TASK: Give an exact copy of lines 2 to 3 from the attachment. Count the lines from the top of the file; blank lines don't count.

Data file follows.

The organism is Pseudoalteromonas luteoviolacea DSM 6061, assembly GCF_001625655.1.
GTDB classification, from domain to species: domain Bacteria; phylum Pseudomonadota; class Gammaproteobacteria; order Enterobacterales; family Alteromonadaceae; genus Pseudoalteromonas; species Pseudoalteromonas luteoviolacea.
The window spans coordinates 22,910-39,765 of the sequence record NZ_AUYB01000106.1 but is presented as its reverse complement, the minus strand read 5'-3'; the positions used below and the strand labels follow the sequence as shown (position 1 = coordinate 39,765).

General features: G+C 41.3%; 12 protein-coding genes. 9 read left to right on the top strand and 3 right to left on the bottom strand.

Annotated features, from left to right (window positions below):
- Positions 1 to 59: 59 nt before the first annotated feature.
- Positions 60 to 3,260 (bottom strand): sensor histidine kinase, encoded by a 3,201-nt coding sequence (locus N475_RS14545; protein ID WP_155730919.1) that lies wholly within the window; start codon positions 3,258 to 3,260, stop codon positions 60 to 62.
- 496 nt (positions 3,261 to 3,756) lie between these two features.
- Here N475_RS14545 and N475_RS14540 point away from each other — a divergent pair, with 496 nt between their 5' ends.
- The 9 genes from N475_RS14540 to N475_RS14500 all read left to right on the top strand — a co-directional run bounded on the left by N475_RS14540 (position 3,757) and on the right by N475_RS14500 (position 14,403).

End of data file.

GTDB classification, from domain to species: domain Bacteria; phylum Pseudomonadota; class Gammaproteobacteria; order Enterobacterales; family Alteromonadaceae; genus Pseudoalteromonas; species Pseudoalteromonas luteoviolacea.
The window spans coordinates 22,910-39,765 of the sequence record NZ_AUYB01000106.1 but is presented as its reverse complement, the minus strand read 5'-3'; the positions used below and the strand labels follow the sequence as shown (position 1 = coordinate 39,765).